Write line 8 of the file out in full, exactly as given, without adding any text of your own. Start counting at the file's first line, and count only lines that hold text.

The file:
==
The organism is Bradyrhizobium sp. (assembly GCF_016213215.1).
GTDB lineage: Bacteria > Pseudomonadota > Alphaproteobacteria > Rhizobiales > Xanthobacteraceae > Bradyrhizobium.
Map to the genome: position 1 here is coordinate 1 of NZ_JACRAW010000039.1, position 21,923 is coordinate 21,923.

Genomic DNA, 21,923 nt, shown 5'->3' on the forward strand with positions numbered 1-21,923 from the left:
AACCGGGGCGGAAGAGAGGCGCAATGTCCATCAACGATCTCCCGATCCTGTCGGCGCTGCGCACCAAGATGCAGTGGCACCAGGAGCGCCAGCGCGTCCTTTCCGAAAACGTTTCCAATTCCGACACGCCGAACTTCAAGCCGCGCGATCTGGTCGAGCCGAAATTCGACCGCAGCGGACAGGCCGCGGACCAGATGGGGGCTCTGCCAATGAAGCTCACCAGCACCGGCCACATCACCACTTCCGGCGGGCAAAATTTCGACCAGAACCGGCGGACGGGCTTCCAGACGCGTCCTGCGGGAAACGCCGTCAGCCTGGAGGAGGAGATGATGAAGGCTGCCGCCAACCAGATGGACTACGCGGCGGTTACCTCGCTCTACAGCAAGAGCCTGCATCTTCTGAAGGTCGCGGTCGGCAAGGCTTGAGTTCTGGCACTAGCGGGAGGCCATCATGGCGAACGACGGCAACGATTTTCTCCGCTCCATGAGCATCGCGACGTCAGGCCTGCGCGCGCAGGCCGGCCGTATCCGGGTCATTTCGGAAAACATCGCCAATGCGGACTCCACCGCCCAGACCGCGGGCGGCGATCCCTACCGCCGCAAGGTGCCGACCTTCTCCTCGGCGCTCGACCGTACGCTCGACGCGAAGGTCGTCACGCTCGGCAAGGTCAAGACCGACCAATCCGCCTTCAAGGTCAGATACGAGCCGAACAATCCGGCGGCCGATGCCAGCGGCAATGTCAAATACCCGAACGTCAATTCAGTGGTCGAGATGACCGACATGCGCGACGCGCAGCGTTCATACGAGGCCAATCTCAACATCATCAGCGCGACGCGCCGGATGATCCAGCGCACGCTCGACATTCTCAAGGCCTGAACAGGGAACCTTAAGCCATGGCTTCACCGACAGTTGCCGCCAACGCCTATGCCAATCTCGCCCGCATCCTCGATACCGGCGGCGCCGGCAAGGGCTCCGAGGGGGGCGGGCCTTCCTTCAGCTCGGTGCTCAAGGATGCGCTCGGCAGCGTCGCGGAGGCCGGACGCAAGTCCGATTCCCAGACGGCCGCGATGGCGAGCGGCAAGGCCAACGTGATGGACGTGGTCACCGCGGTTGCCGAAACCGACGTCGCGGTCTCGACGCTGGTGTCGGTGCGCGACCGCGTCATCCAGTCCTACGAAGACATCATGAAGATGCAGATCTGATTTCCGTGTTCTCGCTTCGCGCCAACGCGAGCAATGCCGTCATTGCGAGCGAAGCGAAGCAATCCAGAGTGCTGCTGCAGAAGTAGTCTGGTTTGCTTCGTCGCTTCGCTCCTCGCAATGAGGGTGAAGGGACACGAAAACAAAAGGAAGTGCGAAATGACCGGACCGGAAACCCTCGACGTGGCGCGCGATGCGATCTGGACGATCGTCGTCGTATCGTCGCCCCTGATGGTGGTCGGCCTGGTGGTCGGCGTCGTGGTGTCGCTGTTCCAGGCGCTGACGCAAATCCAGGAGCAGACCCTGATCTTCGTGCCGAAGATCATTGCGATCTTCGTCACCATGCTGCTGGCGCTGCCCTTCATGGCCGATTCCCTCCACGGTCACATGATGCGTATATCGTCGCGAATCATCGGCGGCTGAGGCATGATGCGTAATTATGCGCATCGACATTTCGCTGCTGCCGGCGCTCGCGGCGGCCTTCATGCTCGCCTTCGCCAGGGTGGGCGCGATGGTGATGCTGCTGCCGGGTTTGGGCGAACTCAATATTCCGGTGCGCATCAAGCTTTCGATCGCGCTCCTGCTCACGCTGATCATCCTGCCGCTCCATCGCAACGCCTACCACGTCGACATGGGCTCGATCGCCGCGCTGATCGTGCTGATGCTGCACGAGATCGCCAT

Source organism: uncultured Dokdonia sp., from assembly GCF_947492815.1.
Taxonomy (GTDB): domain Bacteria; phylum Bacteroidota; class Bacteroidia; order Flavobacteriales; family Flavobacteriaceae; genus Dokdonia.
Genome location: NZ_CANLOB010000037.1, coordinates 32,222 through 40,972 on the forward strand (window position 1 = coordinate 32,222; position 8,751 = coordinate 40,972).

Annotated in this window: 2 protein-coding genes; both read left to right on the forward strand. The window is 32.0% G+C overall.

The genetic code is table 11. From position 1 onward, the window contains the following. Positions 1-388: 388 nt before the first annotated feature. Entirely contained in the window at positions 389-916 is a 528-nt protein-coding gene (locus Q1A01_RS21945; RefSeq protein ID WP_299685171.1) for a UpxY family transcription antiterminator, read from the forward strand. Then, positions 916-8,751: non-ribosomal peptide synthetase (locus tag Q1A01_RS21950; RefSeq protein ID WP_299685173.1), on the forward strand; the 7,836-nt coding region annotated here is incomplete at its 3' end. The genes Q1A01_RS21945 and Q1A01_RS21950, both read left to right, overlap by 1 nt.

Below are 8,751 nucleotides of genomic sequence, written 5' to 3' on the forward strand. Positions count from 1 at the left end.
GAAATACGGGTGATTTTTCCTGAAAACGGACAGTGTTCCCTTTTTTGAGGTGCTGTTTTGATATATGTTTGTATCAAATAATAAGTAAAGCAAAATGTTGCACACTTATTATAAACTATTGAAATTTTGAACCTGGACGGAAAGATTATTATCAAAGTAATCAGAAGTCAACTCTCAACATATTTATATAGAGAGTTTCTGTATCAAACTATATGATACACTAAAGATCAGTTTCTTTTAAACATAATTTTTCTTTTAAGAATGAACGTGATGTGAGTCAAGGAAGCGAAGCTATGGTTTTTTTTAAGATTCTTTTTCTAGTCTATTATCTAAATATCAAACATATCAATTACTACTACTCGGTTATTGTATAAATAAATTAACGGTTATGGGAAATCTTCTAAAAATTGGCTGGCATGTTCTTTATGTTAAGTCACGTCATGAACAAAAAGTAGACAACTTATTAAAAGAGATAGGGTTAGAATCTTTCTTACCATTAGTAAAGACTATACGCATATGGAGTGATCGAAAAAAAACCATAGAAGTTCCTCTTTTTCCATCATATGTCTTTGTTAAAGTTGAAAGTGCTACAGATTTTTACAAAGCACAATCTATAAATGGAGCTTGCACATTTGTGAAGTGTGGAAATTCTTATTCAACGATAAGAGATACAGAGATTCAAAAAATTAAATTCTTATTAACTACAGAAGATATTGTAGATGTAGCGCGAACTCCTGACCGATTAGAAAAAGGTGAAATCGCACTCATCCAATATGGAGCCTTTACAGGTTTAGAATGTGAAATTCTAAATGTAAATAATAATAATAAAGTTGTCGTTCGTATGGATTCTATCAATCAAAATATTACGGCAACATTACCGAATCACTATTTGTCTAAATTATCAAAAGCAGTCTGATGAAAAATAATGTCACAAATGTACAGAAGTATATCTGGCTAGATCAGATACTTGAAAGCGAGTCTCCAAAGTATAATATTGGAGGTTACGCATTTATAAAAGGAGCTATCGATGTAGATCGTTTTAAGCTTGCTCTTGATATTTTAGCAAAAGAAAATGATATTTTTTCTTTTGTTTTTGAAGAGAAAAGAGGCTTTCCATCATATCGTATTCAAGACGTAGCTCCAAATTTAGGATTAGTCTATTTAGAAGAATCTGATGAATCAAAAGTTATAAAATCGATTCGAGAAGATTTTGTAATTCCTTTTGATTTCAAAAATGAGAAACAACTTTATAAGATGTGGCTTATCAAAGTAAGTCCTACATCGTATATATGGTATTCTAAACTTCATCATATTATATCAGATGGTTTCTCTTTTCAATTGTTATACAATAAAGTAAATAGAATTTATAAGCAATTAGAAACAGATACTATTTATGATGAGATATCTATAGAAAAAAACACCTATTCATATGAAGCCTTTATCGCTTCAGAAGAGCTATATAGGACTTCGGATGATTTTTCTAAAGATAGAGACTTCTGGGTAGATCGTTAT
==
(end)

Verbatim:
Genome location: NZ_CANLOB010000037.1, coordinates 32,222 through 40,972 on the forward strand (window position 1 = coordinate 32,222; position 8,751 = coordinate 40,972).